IF there is anything Malaysians in most parts of the country especially in Peninsular Malaysia take for granted, it’s their water supply.
In fact, far too much for granted.
I specifically mention Peninsular Malaysia because in many remote parts of Sabah and Sarawak water supply is scarce due to sparse population and in many areas, people depend or survive on wells or rainwater.
By the same token, most Malaysians perhaps don’t even realise how blessed they are living in a country where piped water is available in abundance while many parts of the world are grappling with acute water shortages or hardly any supply at all.
Coupled with this is the fact that water policies all this while have pampered consumers so much so that Malaysia can be described as one country where people just don’t know or appreciate the real value of water.
Let alone give water, easily life’s most vital resource, the respect that it sorely deserves.
As the wise saying goes, water is life and life is water.
Policies such as fixing water tariffs so cheaply for both domestic and commercial consumers or at well below production costs – which means the authorities subsidising water – might be politically popular but at the end of the day they only result in highly wasteful water consumption patterns or usage.
A classic example is Selangor, our most developed state where the state government’s free water policy now into its 10th year has led to some serious rationing especially as raw water reserves fell dangerously low.
Another reason is the long delay in the completion of the additional treatment plant called Langat 2 that was orginally supposed to be ready in 2014 but till today is still not completed.
As a Selangor resident for over three decades now, I hate the fact that I continue to receive my monthly bill that shows practically zero amount to pay because my household consumption is below the trigger point of 20 cu m of free water monthly per registered consumer.
By the way, 20 cu m of water is equivalent to 20,000 one-litre bottles of water.
No wonder companies are doing roaring business selling bottled water. Just imagine their sheer profit margin.
I asked one chief executive officer of one state water authority to comment on so much water being given away free and this is what he had to say: “It’s a crime against eco-sustainability of water.”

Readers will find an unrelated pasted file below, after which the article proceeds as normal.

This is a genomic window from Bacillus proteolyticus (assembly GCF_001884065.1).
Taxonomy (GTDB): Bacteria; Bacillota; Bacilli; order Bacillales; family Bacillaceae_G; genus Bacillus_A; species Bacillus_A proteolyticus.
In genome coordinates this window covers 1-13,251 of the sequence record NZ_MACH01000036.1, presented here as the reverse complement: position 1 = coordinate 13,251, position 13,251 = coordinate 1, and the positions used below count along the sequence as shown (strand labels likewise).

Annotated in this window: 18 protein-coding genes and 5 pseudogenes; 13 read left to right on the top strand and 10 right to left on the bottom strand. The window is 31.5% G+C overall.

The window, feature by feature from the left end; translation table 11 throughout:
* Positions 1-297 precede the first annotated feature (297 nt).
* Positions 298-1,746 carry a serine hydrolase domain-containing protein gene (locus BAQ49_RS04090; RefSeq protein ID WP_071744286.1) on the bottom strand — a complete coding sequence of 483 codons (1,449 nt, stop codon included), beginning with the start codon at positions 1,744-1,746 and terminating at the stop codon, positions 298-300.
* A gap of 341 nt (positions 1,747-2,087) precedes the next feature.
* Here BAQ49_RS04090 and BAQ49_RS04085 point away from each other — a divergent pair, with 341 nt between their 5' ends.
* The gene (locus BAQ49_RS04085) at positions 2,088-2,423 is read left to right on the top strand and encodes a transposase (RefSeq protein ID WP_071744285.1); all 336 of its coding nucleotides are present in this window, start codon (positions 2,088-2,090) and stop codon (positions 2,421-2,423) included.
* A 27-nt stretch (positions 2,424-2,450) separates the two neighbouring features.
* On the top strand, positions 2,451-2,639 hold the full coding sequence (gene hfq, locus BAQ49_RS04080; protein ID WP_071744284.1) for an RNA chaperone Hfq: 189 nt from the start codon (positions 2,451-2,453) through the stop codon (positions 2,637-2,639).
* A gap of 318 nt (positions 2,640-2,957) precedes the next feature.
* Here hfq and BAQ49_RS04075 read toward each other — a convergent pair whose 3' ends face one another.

The Selangor state government has announced plans to review this policy where only those in the low-income group or the B40 are entitled to free water.
The earlier this review is enforced the better so that the public start paying for water as everybody else in the world.
Also there is a need to reduce further the 20 cu m benchmark.
Talking about water wastage, it will shock visitors or tourists from water-deficit countries if they come across just how much water is used or wasted by carwash outlets in Kuala Lumpur or Selangor to clean one car using water jets.
In this regard, let’s take into account the rampant cases of water theft or illegal extensions of water as regularly reported by SPAN, our national water services commission.
The culprits or offenders are the building sites.
Can you imagine or even tolerate construction companies which often boast of their projects having gross development value running into billions but flagrantly not paying for their exponential water consumption.
Of course once found out by SPAN, they will be fined but the amount they would pay in return is peanuts compared with the value of water that they had illegally piped through during the construction period.
Regular readers of this column can vouch that I am passionate about water issues and since I started Off The Cuff in 2011, I have written numerous times about water.
I can claim to walk the talk on water because it’s in my nature to use water sparingly.
There is background to this – I was born in Kapit, one of Sarawak’s remotest upriver districts and during my childhood, my civil servant father was transferred from place to place and in some locations, we didn’t have piped water as people enjoy or take for granted now.
It also pains me to see how wasteful many fellow Muslims are in using water every time they do their ablution before prayers at mosques and suraus.
Ablution should be done by using water wisely or sparingly instead of having full blast of flowing water.
It’s my hope that preachers in their sermons tell their congregation about the proper water usage from the Islamic viewpoint.
The most welcome news so far this year for me is the announcement by SPAN that it is drafting a new law requiring Malaysians to use less water. It’s a long overdue piece of legislation and something I have reason to celebrate for as a passionate save-water activist.
The proposed law, now about 80% complete, will make labelling and the use of water-efficient devices mandatory.
SPAN executive director Marzuki Mohammad said the commission is engaging with stakeholders, industry players and non-governmental organisations before the new law is tabled in Parliament.
“With the law, manufacturers of products such as bathroom fittings and washing machines must label their products according to a three-star rating system.
A one-star product uses or dispenses between six and eight litres of water per minute, a two-star product between four and six litres while a three-star product between 1.5 and four litres.
The proposed law will also compel developers to install water-efficient fittings in their new projects.
Selangor for example uses up to five million litres of treated water daily and if we can save just 10% that would mean saving up to 500,000 littes a day.
Congratulations SPAN and to all consumers, stop wasting water.